The world’s first book addressing the legal aspects of palliative care was launched by the Hospice Palliative Care Association (HPCA) of South Africa in Cape Town in July.
Legal Aspects of Palliative Care, showcases a joint effort in the fields of law and palliative care to make key legal and medical issues accessible to anyone seeking to improve their understanding of the impact of life-limiting illness.
Constitutional Court Judge, Edwin Cameron who wrote the foreword for the book, describes it as “a practical reference guide for use in palliative care services and legal practice” and says the manual “contributes to developing palliative care to guide hospice personnel as well as lawyers”.
Book is world-first
Dr Liz Gwyther, CEO of HPCA said the book is the first of its kind and has been eagerly anticipated worldwide. “A number of my colleagues in other countries have said they want this manual to see how they can adapt it in their own countries with their own laws and regulations.
“The manual was conceived to assist patients who have legal problems at the end of life. It’s very accessible, patients can read it but the main readership is for palliative care practitioners to understand the legal aspects of care and for lawyers to understand palliative care.”
The right to palliative care
She said the book addresses patients’ basic human rights. “We believe palliative care and pain relief to be a human right, so we’ve written this also into the book and to emphasise the marginalised groups who find it difficult to access care.”
The book also addresses the legal rights of children and young persons and their right to palliative care. Joan Marston, Chair of the International Children’s Palliative Care Network (ICPCN) says we are only scratching the surface of palliative care for children. Only about 5% of children with palliative care needs are being reached through the 40 palliative care sites in the country.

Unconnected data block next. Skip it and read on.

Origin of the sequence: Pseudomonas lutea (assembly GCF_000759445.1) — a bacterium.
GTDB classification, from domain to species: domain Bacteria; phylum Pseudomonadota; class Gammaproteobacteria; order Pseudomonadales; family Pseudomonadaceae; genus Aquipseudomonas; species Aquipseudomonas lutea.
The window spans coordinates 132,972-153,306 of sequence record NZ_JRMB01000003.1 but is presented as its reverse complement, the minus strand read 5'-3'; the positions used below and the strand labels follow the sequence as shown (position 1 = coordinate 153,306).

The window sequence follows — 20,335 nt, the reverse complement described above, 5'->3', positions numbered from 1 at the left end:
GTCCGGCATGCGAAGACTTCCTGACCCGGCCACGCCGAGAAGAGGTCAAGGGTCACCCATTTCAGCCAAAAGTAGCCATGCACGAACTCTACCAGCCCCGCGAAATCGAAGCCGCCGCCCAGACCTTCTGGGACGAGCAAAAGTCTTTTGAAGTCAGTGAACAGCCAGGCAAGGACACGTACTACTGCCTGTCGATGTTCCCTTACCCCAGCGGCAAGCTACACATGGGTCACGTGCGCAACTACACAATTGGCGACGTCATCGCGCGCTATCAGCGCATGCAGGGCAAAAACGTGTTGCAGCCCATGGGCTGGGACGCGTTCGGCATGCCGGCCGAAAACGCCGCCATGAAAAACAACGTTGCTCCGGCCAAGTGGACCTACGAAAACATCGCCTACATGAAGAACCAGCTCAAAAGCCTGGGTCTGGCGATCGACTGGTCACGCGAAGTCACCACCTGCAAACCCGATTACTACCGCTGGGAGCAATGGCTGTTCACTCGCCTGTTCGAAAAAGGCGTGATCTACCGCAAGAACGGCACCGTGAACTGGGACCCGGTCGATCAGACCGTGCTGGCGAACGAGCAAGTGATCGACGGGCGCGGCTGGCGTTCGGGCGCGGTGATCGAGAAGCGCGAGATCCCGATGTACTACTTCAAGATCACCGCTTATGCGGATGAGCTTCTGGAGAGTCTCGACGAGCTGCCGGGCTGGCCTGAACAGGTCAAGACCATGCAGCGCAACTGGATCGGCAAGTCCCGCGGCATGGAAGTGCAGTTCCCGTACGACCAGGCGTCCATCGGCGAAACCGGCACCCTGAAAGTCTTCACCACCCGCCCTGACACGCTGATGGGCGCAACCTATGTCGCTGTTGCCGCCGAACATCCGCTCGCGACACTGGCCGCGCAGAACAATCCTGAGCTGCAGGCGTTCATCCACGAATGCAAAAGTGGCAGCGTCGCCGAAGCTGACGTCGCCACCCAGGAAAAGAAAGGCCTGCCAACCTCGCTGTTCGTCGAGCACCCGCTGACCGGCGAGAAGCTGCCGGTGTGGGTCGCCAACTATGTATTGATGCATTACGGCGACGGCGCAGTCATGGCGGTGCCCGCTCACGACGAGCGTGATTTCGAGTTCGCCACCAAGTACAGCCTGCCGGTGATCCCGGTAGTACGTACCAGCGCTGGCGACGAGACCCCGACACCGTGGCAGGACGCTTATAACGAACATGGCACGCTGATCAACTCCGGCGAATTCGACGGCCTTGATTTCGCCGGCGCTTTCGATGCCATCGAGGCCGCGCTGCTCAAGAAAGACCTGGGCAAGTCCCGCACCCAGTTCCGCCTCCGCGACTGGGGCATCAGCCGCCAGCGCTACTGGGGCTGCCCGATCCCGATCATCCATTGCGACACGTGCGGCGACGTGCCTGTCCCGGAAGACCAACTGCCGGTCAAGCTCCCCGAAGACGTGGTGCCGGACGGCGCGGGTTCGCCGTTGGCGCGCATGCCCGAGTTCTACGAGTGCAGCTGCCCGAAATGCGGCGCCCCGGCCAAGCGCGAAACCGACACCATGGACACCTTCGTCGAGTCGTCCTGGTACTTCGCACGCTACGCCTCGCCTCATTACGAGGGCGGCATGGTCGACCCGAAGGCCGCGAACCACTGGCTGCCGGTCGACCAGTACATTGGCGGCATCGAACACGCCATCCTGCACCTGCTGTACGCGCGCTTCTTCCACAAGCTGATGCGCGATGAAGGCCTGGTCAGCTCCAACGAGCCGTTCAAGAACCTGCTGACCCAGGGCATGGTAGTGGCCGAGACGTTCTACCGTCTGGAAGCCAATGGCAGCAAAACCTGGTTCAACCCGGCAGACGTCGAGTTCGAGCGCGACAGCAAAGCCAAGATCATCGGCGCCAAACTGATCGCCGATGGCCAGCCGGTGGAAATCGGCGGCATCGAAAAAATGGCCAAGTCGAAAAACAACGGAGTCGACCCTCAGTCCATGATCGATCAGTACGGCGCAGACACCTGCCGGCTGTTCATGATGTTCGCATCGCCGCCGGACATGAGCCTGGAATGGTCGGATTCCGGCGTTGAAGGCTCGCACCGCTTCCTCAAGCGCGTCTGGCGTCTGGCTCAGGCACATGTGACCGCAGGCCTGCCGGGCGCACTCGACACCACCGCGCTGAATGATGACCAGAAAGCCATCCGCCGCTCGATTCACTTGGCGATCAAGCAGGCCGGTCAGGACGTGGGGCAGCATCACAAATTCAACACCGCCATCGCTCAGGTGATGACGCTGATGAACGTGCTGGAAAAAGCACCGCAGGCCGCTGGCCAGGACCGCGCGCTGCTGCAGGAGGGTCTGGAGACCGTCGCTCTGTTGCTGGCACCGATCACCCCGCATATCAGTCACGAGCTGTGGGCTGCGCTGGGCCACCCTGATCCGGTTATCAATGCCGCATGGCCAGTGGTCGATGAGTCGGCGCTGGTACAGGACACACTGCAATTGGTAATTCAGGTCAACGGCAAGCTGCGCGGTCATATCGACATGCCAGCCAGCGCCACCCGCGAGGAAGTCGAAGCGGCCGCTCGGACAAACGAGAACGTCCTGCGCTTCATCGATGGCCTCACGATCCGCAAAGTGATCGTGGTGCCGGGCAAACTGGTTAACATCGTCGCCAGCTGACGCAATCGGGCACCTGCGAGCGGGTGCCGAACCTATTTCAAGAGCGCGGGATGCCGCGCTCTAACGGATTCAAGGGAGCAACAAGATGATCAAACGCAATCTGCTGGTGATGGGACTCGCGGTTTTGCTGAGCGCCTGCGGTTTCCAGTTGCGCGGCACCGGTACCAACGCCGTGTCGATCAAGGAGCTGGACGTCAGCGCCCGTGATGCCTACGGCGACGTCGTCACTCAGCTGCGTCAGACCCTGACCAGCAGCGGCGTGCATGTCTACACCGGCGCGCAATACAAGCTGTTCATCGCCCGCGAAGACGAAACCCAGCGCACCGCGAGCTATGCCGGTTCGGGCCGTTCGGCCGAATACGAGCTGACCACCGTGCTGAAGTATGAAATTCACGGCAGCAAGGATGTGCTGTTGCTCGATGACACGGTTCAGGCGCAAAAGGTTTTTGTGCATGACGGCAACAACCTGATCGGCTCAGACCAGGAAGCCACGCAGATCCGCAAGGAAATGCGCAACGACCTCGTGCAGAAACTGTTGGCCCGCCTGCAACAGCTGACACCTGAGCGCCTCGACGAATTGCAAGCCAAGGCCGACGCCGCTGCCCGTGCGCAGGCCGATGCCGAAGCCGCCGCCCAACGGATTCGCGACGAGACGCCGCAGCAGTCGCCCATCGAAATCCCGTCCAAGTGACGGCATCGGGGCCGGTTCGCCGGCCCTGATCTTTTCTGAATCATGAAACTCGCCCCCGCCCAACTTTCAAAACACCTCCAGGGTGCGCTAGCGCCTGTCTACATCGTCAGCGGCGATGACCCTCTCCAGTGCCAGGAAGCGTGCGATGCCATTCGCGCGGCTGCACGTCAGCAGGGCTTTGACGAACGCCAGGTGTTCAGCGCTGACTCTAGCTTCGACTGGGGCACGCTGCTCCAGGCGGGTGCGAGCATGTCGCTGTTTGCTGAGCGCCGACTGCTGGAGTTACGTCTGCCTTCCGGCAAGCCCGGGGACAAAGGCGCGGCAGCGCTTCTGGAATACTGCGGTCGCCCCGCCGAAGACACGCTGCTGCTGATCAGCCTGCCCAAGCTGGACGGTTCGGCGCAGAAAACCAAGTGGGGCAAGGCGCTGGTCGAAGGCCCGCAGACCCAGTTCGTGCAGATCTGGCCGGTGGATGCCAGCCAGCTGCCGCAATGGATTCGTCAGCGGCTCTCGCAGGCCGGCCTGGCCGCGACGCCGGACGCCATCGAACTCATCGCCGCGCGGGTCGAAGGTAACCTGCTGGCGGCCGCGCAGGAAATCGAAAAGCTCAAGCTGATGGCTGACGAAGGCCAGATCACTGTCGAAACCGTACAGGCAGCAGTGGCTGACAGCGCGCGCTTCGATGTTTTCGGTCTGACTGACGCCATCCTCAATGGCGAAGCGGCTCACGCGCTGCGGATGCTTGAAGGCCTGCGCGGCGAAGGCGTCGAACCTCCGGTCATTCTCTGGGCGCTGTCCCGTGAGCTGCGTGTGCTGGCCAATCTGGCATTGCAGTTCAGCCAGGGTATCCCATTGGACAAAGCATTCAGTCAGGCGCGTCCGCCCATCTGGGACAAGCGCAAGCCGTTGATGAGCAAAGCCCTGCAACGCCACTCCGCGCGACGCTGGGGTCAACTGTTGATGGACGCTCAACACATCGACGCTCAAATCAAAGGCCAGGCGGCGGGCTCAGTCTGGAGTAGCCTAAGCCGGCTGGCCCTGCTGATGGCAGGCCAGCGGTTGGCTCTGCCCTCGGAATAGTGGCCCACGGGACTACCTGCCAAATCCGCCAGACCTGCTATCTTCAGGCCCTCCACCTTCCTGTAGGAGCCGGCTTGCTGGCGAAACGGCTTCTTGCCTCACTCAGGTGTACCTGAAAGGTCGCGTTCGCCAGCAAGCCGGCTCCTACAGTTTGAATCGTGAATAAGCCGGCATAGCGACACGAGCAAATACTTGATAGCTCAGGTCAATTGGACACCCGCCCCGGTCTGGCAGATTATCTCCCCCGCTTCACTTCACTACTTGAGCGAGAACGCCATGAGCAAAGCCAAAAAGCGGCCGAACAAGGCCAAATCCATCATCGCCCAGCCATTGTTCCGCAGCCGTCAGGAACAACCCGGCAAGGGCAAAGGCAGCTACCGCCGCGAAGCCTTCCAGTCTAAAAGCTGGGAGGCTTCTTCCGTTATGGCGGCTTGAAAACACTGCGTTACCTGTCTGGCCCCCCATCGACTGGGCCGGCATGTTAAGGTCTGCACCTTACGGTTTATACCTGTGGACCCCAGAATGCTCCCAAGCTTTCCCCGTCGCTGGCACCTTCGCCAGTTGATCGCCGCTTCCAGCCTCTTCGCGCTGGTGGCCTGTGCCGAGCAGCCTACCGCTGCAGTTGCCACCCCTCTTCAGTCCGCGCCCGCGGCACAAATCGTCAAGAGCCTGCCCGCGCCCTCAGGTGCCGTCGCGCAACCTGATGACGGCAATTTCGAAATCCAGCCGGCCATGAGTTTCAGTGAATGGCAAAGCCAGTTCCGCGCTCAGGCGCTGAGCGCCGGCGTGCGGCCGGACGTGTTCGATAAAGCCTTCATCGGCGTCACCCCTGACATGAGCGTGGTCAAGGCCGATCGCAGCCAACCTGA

Children need to be protected
Marston says children at the end of life often aren’t given the opportunity to talk about the way they feel. “We need to recognise that children with life limiting conditions actually have such very special needs that they require laws to protect them.
She says while HIV and Aids is the biggest problem, children with other life-threatening illnesses also require attention and funding. “It’s HIV and TB but it’s also children with cancer, children born with genetic conditions, children who have severe disabilities that limit their life expectancy and also their capacity to live normally, its children who suffer from severe malnutrition which is very much a life threatening, and children with neuromuscular conditions as well.”
Contributions from palliative care and legal practitioners also cover the ethical issues encountered in palliative care, the impact of poverty on the daily lives of palliative care patients and their families, barriers to care facing refugees, migrants, sex workers and others, the role and status of community caregivers, the preparations that should be in place when faced with death, as well as the legal issues associated with death and dying.
Palliative care section
Caring for the caregiver